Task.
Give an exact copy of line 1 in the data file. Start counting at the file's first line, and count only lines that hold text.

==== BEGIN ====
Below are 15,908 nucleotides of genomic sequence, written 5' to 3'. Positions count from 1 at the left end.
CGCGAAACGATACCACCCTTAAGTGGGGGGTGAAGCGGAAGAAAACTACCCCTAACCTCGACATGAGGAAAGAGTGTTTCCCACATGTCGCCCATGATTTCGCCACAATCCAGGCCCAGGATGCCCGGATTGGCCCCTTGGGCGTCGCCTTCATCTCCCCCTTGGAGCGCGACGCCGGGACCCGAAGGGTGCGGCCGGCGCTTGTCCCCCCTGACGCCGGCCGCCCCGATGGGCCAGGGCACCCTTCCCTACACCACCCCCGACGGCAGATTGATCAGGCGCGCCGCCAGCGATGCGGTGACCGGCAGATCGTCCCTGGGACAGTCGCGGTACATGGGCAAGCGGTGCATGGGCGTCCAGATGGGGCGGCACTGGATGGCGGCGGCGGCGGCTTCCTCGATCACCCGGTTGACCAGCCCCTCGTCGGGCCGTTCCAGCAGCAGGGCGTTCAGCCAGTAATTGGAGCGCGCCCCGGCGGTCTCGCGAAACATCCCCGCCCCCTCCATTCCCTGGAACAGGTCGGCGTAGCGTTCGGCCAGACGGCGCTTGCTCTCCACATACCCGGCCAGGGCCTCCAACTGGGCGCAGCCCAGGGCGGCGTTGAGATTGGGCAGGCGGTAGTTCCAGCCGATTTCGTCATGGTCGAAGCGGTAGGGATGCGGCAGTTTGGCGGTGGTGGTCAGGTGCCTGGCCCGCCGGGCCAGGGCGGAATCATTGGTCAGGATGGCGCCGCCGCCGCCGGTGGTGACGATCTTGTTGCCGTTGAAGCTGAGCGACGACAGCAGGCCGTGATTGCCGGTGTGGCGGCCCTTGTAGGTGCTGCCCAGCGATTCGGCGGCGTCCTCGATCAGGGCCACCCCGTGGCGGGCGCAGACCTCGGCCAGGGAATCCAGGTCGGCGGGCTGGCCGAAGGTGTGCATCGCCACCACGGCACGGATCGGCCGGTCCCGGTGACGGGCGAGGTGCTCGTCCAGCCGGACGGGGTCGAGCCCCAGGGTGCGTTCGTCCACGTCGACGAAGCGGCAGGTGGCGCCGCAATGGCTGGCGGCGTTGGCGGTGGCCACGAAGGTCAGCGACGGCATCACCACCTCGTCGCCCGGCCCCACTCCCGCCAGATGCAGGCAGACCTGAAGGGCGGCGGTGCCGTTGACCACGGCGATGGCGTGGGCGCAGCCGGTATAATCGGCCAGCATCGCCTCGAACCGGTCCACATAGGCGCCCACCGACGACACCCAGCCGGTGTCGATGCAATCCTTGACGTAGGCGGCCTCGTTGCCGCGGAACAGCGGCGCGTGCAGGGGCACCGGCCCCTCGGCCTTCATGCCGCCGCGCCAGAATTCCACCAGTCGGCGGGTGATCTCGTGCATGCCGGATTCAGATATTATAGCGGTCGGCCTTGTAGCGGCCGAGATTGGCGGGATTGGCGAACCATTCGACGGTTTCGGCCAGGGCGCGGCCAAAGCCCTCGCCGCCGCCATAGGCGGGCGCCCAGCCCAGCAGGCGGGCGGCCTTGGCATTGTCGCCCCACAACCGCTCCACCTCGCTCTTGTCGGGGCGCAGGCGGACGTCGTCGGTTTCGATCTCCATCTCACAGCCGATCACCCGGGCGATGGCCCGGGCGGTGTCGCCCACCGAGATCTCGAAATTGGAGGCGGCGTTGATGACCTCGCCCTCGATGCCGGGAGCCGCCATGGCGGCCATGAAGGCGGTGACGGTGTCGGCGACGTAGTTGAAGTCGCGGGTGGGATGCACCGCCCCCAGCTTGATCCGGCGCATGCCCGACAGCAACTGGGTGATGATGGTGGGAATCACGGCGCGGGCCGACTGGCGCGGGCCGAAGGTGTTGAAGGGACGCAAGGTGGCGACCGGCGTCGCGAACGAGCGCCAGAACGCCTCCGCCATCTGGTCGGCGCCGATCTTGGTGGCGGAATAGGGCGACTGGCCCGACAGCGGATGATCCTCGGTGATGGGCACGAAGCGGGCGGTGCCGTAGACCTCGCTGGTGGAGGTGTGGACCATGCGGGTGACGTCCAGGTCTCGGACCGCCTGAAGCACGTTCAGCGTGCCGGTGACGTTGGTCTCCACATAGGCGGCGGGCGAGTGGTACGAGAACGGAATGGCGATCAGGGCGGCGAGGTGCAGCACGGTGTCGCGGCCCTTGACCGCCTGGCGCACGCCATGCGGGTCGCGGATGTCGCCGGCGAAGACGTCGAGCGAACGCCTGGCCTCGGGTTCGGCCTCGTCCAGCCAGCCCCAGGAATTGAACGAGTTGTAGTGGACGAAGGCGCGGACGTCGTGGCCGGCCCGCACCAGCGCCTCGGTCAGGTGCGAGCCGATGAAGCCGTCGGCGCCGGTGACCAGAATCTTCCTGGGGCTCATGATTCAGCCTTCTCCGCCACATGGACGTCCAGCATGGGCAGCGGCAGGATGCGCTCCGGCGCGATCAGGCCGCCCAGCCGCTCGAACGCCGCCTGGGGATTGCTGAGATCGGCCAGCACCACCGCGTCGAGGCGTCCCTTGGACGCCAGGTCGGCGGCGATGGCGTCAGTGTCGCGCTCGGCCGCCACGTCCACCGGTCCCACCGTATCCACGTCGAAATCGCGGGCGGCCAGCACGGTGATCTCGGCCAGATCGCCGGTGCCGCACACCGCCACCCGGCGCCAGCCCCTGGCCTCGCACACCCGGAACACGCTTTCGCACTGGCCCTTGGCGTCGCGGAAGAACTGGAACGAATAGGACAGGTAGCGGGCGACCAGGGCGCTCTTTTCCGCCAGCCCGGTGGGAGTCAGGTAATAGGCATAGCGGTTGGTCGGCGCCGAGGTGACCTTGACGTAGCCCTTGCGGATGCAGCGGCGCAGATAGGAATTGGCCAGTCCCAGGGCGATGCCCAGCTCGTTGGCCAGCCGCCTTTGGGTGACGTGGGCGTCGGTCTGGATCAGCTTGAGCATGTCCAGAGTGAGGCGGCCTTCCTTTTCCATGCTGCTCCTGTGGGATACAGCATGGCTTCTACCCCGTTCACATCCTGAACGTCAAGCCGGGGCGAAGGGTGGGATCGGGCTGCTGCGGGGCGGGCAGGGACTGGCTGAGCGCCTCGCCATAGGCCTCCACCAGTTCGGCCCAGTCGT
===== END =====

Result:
Below are 15,908 nucleotides of genomic sequence, written 5' to 3'. Positions count from 1 at the left end.